To view the comments associated with this piece and Explore more of Kirsty’s writing, you can visit her blog.

And of course, BlindAlive would love to have you share your comments and impressions with them. You can comment on their Facebook page, follow them on Twitter, or subscribe to their informative chat list.

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Three Fail-Safe Solutions for Sensible Portions

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Three Fail-Safe Solutions for Sensible Portions

Summer is almost here and if you struggle with controlling your food portions today’s post has some excellent tips. This post by Lisa Salinger of Blind Alive was originally published on March 12, 1017.

“Portion Control!”

Does the mere mention of the term make you cringe? Controlling portions is difficult for everyone, but I believe it is even harder for people who are blind or have low vision. I’m here to give you some helpful tips so it doesn’t have to be such a chore. When faced with a situation where you are not sure how much to eat, there are three basic things you can do.

1. Do it Yourself

When you are preparing your meals at home, you have a great deal of control over your portion sizes. Though it may be tedious, I find it helpful to weigh and measure my food. I find an ice cream scoop with a lever especially useful for this purpose. The lever makes getting the food out an easier and quicker process.

You’ll want to confirm this is the case with the one you have, but generally, a level scoop contains one-fourth cup. You can also buy scoops for making cookies that are great for easily measuring condiments or smaller amounts of ingredients. I have a scoop that measures one tablespoon and is ideal for nut butters.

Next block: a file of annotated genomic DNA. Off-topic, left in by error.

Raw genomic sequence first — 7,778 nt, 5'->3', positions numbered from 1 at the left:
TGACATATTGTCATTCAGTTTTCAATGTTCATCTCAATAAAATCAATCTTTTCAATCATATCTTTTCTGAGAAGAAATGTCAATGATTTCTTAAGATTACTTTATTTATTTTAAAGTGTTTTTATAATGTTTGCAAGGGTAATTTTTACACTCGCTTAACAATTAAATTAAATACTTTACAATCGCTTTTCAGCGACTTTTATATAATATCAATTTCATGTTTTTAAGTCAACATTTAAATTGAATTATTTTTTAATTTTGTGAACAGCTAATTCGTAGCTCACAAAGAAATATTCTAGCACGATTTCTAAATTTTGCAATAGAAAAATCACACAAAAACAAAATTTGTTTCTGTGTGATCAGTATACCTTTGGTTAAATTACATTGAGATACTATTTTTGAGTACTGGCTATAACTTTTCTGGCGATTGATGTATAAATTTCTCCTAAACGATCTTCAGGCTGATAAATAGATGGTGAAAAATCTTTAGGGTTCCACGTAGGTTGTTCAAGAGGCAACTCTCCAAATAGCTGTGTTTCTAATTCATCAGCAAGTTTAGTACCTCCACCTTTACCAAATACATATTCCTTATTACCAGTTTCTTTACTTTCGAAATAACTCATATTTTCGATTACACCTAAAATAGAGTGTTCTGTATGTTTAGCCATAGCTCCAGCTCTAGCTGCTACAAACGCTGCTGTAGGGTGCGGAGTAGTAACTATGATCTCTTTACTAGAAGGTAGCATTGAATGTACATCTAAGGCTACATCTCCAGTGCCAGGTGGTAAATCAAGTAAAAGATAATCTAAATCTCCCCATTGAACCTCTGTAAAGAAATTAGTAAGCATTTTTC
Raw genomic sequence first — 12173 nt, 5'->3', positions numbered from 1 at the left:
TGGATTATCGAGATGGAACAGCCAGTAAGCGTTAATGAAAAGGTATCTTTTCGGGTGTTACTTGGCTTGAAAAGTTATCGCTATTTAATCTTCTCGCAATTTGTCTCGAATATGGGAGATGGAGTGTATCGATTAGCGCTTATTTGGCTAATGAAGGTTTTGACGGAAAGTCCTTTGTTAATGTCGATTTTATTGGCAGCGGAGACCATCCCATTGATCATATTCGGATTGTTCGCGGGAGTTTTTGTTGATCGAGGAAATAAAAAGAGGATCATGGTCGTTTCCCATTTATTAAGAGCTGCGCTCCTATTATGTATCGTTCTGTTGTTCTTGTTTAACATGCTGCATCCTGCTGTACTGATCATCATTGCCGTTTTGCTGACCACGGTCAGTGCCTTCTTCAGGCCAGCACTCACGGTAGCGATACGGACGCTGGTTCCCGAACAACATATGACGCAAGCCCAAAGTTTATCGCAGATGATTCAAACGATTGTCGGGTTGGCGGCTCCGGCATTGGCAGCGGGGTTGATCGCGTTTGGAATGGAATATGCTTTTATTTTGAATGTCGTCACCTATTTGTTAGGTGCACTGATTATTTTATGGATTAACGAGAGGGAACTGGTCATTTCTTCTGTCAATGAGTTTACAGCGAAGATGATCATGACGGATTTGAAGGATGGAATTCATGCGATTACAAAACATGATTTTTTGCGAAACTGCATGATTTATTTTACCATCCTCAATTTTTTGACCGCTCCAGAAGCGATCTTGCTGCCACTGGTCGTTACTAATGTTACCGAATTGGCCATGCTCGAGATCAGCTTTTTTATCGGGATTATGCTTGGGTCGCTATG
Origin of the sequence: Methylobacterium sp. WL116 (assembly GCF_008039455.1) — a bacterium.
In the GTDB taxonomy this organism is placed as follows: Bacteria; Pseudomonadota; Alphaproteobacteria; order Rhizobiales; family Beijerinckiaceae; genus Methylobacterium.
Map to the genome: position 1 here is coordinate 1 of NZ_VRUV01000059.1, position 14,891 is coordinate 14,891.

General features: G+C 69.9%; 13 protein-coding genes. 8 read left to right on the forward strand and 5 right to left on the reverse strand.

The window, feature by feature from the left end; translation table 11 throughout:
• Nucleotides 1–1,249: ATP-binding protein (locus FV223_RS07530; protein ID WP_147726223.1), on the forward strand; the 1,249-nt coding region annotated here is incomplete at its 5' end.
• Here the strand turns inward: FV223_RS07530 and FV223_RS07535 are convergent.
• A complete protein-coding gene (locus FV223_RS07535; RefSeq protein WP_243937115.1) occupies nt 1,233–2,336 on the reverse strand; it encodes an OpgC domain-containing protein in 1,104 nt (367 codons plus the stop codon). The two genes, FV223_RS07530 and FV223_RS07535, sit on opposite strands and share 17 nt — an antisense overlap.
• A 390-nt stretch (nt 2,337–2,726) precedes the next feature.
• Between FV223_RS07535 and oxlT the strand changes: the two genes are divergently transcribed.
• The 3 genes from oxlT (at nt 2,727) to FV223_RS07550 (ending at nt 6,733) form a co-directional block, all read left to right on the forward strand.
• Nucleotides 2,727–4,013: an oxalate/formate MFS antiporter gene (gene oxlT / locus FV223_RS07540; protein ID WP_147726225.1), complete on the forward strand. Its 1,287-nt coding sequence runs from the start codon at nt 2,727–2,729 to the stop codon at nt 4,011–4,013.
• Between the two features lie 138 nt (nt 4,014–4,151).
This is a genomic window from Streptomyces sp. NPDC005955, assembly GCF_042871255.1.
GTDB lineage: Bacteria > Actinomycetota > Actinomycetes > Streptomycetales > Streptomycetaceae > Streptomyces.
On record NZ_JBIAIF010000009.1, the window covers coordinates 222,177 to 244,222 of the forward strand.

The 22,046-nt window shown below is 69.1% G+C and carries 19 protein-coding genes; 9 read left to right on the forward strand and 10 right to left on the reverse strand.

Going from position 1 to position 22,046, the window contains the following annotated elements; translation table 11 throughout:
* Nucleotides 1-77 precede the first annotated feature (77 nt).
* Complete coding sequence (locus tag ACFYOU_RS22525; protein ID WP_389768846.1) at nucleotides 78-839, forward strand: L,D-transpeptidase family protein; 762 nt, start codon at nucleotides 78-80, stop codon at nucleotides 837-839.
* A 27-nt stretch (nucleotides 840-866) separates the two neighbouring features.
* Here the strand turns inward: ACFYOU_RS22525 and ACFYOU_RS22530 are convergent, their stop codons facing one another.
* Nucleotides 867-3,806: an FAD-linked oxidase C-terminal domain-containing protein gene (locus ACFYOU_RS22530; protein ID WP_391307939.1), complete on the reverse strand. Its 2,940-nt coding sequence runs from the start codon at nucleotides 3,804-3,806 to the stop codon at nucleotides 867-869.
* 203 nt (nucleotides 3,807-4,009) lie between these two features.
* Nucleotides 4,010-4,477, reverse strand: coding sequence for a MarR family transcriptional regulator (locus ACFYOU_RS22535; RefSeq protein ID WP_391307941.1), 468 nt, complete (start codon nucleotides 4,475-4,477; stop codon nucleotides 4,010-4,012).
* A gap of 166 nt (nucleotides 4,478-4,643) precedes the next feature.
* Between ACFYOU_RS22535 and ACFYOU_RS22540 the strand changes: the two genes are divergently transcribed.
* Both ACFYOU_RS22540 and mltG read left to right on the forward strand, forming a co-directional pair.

If you want to get the entire family involved, you can also buy serving spoons designed to measure in one half, three-fourths, and one cup sizes. I also have a few fourth or half cup containers with lids that are great for storing individually sized portions of snacks.

  • Don’t know how much of a specific food you should have?
    You can consult sites like My Fitness Pal, and Calorie King, which also have their own smart phone apps.
  • Just getting started?
    You might want to consult a nutritionist to learn about the amounts of various foods that might be best to eat.
  • Additional resources:
    • Contact a state agency or Association for the Blind. These agencies can connect you with a rehabilitation teacher to teach you how to weigh and measure your food.
    • Many of the catalogs with products for people with low vision sell talking kitchen scales and tactile measuring cups. To find serving sizes and calories in many packaged products, check out Directions for Me, which has an extensive database of foods.

2. Ask for Help

Though it takes some time to figure out portion servings when I am at home, the real trouble starts when I eat elsewhere. In those cases, I find I need to ask for help.

I might ask the server at a restaurant to suggest a meal that is on the smaller side, or I might order from the Senior Citizens’ menu. Generally, portion sizes at restaurants are nearly twice the size of what we need, or what we would eat at home.

If I can’t easily tell with my fork or a carefully placed finger, I may ask questions like, “Is that a half or a whole chicken breast?” I’ll also sometimes ask the server about how many ounces the entrée is if I haven’t already found that information on the menu. I often ask for a small to-go container to be brought with my meal. I try to save roughly a third to a half of what I’m having for lunch, with the exception that if they are separate, I eat all my vegetables with dinner.